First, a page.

Wednesday, April 25, 2007

Giant steps are what you take

surface tension

Ah the wild.

Ah our backyard. Every year we are like the last people in this hemisphere to mow our lawn. It usually doesn't even occur to us (me) that the lawn needs mowing until two weeks after everyone else has, and then we (Bob) wrestle the mower out of its flotsam-encrusted nest under the deck, gas it up, and curse at it until we acknowledge that he'll have to take it to the furtively snotty guys at the hardware store, who will hose it off, oil it up, and charge us $60 for "reconditioning." Money well spent, says I, although I know it galls Bob. He knows they're laughing at his soft hands.

So every year while we're waiting for the mower to start, I haul out the WeedWhacker and try to put a patch on the worst of it. I get the big tussocks of sawgrass that sprout around the deck posts and the fence and the sad mulchy flat areas I call "gardens." I do along the edges of things. Then I hit the highest parts of the middle of the yard, the parts that would stall the mower if it chowed down on them at full height. This year I beheaded a veritable shitload of dandelions. WhUZZZZ! Little yellow blizzards, that part was fun.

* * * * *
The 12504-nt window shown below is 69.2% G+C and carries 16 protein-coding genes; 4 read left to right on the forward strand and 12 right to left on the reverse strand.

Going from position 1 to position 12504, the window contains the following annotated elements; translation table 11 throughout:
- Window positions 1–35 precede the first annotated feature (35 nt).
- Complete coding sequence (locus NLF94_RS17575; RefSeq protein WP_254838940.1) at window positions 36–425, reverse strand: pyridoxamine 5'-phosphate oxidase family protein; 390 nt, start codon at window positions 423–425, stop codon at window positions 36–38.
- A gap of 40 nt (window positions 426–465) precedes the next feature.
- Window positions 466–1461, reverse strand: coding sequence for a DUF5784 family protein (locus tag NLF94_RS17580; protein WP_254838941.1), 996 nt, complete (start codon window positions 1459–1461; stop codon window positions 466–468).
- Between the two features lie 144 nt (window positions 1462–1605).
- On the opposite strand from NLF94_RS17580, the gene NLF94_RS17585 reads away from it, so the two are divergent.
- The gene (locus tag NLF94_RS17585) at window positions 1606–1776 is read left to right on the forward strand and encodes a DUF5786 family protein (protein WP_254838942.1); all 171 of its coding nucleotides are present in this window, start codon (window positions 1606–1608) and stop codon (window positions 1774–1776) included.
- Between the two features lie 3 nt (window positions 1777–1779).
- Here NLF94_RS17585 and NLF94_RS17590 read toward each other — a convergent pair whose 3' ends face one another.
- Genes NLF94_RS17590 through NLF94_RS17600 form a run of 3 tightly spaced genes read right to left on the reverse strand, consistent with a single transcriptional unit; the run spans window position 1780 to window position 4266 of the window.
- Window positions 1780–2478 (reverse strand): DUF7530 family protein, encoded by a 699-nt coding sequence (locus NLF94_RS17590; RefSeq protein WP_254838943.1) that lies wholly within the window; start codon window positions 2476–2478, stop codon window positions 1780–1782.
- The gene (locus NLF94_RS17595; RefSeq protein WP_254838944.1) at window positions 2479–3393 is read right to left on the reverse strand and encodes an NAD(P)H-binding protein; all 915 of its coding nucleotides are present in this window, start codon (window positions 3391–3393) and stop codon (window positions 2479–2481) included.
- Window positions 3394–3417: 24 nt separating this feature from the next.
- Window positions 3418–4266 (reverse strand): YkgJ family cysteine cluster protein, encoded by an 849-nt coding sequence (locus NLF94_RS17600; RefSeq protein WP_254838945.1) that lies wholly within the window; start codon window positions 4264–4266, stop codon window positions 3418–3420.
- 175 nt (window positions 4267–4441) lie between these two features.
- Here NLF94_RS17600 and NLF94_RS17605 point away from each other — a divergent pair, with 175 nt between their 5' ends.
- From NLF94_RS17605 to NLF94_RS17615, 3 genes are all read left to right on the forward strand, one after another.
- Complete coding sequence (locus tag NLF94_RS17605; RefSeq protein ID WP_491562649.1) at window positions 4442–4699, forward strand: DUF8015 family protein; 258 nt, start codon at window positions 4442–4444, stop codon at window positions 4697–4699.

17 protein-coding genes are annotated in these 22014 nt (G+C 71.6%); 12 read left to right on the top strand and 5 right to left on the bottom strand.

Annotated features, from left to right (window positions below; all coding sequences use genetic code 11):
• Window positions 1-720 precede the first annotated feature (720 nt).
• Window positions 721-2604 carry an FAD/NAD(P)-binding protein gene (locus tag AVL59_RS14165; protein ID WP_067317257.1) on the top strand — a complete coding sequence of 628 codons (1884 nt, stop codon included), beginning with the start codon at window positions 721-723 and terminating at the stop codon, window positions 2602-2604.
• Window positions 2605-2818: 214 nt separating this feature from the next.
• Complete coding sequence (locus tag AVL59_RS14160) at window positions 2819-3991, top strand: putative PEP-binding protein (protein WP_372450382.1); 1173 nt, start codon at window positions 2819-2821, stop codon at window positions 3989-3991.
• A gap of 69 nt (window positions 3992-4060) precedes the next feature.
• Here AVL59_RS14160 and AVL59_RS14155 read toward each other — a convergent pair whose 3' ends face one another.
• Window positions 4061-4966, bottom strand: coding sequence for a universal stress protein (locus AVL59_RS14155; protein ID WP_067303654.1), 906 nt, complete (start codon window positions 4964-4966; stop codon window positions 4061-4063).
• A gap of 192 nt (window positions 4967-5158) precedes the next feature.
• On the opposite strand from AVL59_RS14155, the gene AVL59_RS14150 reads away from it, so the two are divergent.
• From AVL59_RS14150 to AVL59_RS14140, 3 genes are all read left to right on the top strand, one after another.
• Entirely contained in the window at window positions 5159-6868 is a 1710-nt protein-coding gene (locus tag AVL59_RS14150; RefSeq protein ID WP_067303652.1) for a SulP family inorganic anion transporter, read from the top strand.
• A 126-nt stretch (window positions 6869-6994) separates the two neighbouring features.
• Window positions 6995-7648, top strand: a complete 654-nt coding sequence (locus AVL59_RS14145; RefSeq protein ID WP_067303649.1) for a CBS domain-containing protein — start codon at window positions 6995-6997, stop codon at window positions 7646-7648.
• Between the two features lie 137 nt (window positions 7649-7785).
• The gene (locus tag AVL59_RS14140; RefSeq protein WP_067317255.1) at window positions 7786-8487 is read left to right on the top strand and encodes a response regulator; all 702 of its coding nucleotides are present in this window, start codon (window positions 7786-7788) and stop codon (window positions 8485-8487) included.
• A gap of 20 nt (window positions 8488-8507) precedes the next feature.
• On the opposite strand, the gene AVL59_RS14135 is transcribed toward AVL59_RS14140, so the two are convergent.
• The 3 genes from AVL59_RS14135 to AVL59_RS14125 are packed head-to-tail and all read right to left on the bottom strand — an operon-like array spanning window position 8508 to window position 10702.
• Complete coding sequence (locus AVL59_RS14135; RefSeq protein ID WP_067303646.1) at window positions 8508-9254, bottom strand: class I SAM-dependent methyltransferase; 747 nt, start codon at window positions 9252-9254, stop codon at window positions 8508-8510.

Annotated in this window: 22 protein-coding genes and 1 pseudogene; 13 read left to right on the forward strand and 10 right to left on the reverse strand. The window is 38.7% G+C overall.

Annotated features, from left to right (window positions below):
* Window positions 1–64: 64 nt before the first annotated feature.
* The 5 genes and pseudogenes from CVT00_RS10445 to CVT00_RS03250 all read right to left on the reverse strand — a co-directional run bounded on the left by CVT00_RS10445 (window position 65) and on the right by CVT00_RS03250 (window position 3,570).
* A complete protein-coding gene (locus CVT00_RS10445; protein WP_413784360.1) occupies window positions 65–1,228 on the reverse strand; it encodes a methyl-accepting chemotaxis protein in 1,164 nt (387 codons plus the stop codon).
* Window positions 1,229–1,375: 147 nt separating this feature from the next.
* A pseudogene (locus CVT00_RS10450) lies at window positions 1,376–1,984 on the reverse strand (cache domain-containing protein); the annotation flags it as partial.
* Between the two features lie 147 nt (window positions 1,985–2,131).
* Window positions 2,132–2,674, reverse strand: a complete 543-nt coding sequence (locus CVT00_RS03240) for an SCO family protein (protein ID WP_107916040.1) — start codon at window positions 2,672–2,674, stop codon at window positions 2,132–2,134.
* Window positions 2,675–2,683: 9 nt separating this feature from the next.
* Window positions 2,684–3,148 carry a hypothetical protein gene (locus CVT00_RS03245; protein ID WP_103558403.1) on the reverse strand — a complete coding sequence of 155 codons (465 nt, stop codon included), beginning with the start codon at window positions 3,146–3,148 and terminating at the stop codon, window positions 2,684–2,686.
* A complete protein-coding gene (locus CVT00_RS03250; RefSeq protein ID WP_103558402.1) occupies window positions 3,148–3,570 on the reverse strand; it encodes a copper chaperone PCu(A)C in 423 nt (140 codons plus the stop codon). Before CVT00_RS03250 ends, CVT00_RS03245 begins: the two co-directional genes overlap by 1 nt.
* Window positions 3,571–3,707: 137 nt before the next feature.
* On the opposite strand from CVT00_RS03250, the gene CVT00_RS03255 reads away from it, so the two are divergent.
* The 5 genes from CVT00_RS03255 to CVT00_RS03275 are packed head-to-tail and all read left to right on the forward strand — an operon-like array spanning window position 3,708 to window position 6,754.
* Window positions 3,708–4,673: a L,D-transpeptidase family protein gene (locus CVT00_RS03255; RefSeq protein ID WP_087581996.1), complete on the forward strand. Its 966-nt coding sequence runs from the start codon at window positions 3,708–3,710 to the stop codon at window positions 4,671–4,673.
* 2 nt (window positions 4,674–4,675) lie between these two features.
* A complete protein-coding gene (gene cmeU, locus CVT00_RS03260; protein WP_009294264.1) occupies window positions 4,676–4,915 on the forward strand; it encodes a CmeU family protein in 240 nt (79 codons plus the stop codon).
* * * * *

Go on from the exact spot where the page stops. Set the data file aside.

Every year, including the very first year we were in the house. We got here May 7. We didn't even own a lawn mower, louche renters that we were. Mr. Three was due May 21. We didn't mow and we didn't mow and Mr. Three wouldn't come and wouldn't come, and so finally, about as pregnant as humans get, I pulled out the WeedWhacker and used it as a scythe to cut the entire back yard. It was hot. I was wearing a blue flowered romper for god's sake, the last thing that fit. I waded in tall green grass up to my knees in some places. I must have looked like a migrant laborer. I still did not go into labor.

I think about that every time I WeedWhack. Every time I have to take apart the place where the line goes, and read the 4-part instructions ("Feed line through eyelet. Line up notch with eyelet. Assemble spindle. Snap on cover." I can assemble a stroller, a tiny dinosaur in an egg, a wireless network, how come I can never get the line to come out?) and end up cursing and wondering, atavistically, whether that assembly actually makes sense to the men who obviously designed the goddamn thing.

This time Mr. Three showed me where the line went, although he was mighty skeptical about what I expected that blue plastic string to do to a weed.